This one has to do with the proper information being given. The clubs cover only a certain amount of money for each call and getting more money out of them, if the information is not correct, can be quite difficult. For instance, a club’s dispatcher may say that a motorist is 4 miles away from a certain intersection but when all is said and done they’re actually 8 miles further. If this isn’t remedied while the call is in progress you’ll have a hard time getting your money later on.
Payment convenience has to do with how easy it is to get paid by the clubs. How and how often do they pay? Do they direct deposit the money into your account, send a check weekly or monthly? And do they provide an accurate accounting of which invoices were paid? I include the purchase order number to each invoice so when I receive payment I can look up what purchase orders are being paid. Some clubs include my invoice number on the paystub, I like this. It makes it easy to determine which invoices were paid in full or which ones I need to challenge.
Payment accuracy refers to a clubs history of accurately paying invoices in full. Many times what I submit isn’t paid in full the first time and I’ll need to twist a few arms in order to get all I’m due. The number I use here is a composite of all those instances with each club.
Whenever there are inaccuracies in payments you need to have the ability to remedy the situation. Unfortunately high quality support is lacking for many of the clubs. To get your money you’re required to prove your case. But the time they have available for you to do so is limited. For instance All State’s billing support by telephone is only open Monday through Friday 1:00 pm to 3:00 pm and you can only discuss 5 purchase orders at a time. Otherwise you can email them.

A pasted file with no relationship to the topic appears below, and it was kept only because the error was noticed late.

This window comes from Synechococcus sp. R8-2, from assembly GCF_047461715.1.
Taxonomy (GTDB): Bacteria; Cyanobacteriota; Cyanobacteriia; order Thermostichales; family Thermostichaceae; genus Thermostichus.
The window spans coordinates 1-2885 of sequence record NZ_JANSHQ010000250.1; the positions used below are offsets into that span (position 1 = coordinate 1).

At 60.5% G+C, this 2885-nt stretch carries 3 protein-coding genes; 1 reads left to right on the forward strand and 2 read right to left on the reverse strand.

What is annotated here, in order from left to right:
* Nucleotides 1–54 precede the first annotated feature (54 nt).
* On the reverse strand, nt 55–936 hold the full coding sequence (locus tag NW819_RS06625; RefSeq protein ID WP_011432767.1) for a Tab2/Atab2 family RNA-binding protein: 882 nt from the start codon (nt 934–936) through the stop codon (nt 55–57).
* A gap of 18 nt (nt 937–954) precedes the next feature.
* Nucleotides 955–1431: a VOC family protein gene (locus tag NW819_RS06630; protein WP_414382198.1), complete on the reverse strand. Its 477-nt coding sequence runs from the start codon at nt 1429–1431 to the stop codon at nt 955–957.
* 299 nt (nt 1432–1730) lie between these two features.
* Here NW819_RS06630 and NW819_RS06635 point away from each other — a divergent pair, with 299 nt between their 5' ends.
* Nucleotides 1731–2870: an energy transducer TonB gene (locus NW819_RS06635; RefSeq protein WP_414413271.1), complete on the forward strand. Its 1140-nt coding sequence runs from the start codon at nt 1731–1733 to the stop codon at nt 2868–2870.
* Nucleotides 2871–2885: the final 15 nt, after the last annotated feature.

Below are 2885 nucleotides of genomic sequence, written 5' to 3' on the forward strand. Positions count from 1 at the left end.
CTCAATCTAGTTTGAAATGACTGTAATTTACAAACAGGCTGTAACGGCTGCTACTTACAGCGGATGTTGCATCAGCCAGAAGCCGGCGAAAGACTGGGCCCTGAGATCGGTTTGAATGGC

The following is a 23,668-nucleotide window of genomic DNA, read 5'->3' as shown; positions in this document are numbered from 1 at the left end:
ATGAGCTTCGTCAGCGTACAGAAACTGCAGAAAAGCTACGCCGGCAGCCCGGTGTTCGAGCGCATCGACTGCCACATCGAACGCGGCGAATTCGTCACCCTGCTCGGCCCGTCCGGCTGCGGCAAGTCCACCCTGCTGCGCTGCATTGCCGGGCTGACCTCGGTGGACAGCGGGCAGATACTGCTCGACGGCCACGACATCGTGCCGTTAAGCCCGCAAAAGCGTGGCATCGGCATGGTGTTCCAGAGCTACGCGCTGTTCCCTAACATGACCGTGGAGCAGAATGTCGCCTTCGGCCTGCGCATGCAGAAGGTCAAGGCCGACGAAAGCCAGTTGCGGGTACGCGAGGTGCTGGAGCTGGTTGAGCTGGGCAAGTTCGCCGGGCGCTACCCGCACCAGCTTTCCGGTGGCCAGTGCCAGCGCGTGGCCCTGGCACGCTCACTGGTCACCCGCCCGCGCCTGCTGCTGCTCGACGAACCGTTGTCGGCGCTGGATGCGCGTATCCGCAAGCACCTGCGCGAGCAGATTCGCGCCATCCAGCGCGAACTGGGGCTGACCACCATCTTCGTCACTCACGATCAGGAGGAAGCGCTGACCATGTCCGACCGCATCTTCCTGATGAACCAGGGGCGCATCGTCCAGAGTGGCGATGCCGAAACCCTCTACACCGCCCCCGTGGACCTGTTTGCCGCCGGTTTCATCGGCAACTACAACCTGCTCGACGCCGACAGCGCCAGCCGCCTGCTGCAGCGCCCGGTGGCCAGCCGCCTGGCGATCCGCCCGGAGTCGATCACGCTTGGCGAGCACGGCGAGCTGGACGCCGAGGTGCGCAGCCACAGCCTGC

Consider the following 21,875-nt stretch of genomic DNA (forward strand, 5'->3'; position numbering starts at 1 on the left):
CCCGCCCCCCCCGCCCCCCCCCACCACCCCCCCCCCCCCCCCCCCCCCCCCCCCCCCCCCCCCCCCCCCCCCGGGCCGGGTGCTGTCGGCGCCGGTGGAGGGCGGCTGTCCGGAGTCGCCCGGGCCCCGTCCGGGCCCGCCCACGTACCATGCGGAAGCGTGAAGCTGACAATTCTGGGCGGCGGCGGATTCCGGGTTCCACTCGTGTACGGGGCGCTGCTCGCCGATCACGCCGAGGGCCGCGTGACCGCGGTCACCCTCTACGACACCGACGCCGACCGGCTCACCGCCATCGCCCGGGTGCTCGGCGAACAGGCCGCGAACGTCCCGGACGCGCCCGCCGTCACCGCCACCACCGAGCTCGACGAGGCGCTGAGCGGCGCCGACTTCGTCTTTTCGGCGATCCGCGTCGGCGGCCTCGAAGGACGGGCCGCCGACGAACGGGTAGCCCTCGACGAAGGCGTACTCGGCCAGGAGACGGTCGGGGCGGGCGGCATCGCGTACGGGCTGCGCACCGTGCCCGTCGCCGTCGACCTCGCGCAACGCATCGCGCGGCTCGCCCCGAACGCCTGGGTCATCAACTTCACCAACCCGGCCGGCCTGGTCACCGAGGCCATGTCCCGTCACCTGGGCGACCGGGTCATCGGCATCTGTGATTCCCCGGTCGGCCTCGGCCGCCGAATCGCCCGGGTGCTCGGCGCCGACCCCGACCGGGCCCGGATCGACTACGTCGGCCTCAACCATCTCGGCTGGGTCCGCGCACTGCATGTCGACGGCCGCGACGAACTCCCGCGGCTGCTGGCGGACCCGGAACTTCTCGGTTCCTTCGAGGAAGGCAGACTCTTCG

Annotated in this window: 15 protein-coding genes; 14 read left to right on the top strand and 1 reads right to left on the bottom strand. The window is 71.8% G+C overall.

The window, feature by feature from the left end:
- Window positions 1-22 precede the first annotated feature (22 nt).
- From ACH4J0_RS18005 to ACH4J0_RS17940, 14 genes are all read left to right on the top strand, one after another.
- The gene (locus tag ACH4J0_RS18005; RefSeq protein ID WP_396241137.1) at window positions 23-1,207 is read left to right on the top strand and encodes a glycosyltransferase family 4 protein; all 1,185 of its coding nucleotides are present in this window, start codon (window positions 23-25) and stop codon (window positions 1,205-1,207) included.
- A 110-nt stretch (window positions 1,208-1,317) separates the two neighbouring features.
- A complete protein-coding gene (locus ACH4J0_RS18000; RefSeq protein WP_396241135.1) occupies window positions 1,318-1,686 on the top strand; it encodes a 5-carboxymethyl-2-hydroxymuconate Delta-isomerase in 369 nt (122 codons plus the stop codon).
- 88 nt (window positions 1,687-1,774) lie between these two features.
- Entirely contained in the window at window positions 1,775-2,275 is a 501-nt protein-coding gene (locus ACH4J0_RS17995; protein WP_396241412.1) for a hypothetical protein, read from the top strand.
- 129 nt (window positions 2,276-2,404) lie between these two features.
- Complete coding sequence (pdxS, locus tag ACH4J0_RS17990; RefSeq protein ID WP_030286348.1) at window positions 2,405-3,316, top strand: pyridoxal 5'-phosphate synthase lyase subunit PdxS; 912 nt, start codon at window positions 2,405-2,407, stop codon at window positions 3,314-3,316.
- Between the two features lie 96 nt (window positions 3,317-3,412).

I don’t know about you but I love having the ability to speak to a representative of the company I’m working for. It gives us both the opportunity to hash out problems and find solutions. And when there are issues that arise, such as damages, having a guy or gal in your corner who’ll listen is priceless. The motor clubs with the lower scores are those whom I’ve never met or spoken to. To AAA’s benefit, theirs is the only one I’ve met in person.
Loyalty & Service Rewards
When rating loyalty I’m looking at a club’s willingness to use a company exclusively. And if no exclusive agreement is offered do they offer a Primary Service Provider status? I know it’s hard to get an exclusive agreement from many of the clubs and handling the glut of calls due to bad weather can be especially difficult if you’re a small company, but being exclusive is still something you should look for. Having an exclusive agreement or being the Primary Provider is good for all involved. It motivates the tower to do more, the club can have peace of mind knowing that they’ve got someone in their corner, and the motorist receives higher quality service quicker than expected. Service rewards are monetary in nature and come from providing quick quality service and are usually only afforded to those with Primary Service Provider Status.
Well that’s how it all shakes out for me for 2014. It looks like AAA is still the best motor club. Of course different clubs may rate substantially different from region to region so take a look at who you work for and let me know who you like best, and of course who you don’t like.